No radiotracer seen in the duodenum Duodenum The shortest and widest portion of the small intestine adjacent to the pylorus of the stomach. It is named for having the length equal to about the width of 12 fingers. Small Intestine: Anatomy Biliary atresia Atresia Hypoplastic Left Heart Syndrome (HLHS)
Radiotracer outside the biliary system Biliary leak
Normal hepatobiliary iminodiacetic acid scan

Normal hepatobiliary iminodiacetic acid scan Hepatobiliary Iminodiacetic Acid Scan Nuclear Imaging showing the radioactive substance moving through the biliary system

Image: “HIDA” by Myo Han. License: CC BY 3.0

Abnormal Findings

Hepatic steatosis Steatosis Nonalcoholic Fatty Liver Disease

  • US:
    • Increased parenchymal echogenicity
    • Causes loss of visualization of the portal triads
    • Severe steatosis Steatosis Nonalcoholic Fatty Liver Disease causes sound-beam attenuation, which will obscure visualization of the deep portions of the liver Liver The liver is the largest gland in the human body. The liver is found in the superior right quadrant of the abdomen and weighs approximately 1.5 kilograms. Its main functions are detoxification, metabolism, nutrient storage (e.g., iron and vitamins), synthesis of coagulation factors, formation of bile, filtration, and storage of blood. Liver: Anatomy.
  • CT:
    • Decreased attenuation of the hepatic parenchyma due to fatty infiltration ( steatosis Steatosis Nonalcoholic Fatty Liver Disease):
      • Defined as a Hounsfield unit ( HU HU Computed Tomography (CT)) value of 10 below that of the spleen Spleen The spleen is the largest lymphoid organ in the body, located in the LUQ of the abdomen, superior to the left kidney and posterior to the stomach at the level of the 9th-11th ribs just below the diaphragm. The spleen is highly vascular and acts as an important blood filter, cleansing the blood of pathogens and damaged erythrocytes. Spleen: Anatomy on noncontrast exams
      • A relative value < 40 HU HU Computed Tomography (CT) is also acceptable on noncontrast exams
    • Can produce the appearance of hyperdense vessels within the liver Liver The liver is the largest gland in the human body. The liver is found in the superior right quadrant of the abdomen and weighs approximately 1.5 kilograms. Its main functions are detoxification, metabolism, nutrient storage (e.g., iron and vitamins), synthesis of coagulation factors, formation of bile, filtration, and storage of blood. Liver: Anatomy on noncontrast examinations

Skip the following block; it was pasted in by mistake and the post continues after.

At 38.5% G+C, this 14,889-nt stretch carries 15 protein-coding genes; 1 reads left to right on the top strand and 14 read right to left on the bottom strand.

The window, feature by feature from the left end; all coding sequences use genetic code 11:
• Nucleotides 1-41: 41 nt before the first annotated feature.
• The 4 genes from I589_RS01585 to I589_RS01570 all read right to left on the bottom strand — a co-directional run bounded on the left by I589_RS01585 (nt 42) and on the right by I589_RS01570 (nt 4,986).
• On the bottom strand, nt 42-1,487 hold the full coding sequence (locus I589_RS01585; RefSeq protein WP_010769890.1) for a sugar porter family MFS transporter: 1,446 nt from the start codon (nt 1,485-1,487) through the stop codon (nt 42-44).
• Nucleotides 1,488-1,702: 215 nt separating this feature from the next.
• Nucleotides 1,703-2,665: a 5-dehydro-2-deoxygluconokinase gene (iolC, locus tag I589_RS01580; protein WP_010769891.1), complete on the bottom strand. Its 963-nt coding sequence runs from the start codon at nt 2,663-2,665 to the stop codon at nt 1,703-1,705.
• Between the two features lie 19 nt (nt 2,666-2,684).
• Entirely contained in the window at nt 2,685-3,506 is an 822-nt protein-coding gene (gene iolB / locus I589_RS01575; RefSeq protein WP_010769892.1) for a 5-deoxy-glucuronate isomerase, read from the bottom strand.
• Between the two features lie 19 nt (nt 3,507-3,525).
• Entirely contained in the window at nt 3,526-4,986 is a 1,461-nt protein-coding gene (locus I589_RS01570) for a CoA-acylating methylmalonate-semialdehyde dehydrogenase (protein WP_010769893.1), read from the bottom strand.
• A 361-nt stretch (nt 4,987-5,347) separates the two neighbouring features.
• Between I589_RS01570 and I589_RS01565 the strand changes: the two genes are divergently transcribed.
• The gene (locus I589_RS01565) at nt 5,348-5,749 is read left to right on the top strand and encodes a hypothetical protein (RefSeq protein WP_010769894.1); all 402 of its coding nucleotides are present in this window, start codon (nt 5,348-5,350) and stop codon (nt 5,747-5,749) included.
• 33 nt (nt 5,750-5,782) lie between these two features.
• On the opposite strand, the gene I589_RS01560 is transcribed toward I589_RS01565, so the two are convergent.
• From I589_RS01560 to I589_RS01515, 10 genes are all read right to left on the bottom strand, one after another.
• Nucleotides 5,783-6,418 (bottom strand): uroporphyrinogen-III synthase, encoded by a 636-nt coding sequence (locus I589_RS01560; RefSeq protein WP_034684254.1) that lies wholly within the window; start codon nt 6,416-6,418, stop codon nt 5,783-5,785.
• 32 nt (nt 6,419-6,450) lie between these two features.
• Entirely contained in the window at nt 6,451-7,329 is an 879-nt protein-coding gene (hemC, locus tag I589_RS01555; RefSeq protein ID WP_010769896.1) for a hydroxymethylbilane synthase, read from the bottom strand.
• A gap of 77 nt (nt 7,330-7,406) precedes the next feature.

• May obscure lesions that are normally hypodense compared to background liver Liver The liver is the largest gland in the human body. The liver is found in the superior right quadrant of the abdomen and weighs approximately 1.5 kilograms. Its main functions are detoxification, metabolism, nutrient storage (e.g., iron and vitamins), synthesis of coagulation factors, formation of bile, filtration, and storage of blood. Liver: Anatomy
  • MRI: Fatty infiltration of the liver Liver The liver is the largest gland in the human body. The liver is found in the superior right quadrant of the abdomen and weighs approximately 1.5 kilograms. Its main functions are detoxification, metabolism, nutrient storage (e.g., iron and vitamins), synthesis of coagulation factors, formation of bile, filtration, and storage of blood. Liver: Anatomy leads to loss of signal on out-of-phase imaging relative to in-phase imaging.

Cholecystitis Cholecystitis Cholecystitis is the inflammation of the gallbladder (GB) usually caused by the obstruction of the cystic duct (acute cholecystitis). Mechanical irritation by gallstones can also produce chronic GB inflammation. Cholecystitis is one of the most common complications of cholelithiasis but inflammation without gallstones can occur in a minority of patients. Cholecystitis and cholelithiasis Cholelithiasis Cholelithiasis (gallstones) is the presence of stones in the gallbladder. Most gallstones are cholesterol stones, while the rest are composed of bilirubin (pigment stones) and other mixed components. Patients are commonly asymptomatic but may present with biliary colic (intermittent pain in the right upper quadrant). Cholelithiasis

  • US:
    • Most sensitive findings:
      • Cholelithiasis Cholelithiasis Cholelithiasis (gallstones) is the presence of stones in the gallbladder. Most gallstones are cholesterol stones, while the rest are composed of bilirubin (pigment stones) and other mixed components. Patients are commonly asymptomatic but may present with biliary colic (intermittent pain in the right upper quadrant). Cholelithiasis
      • Gallbladder Gallbladder The gallbladder is a pear-shaped sac, located directly beneath the liver, that sits on top of the superior part of the duodenum. The primary functions of the gallbladder include concentrating and storing up to 50 mL of bile. Gallbladder and Biliary Tract: Anatomy distention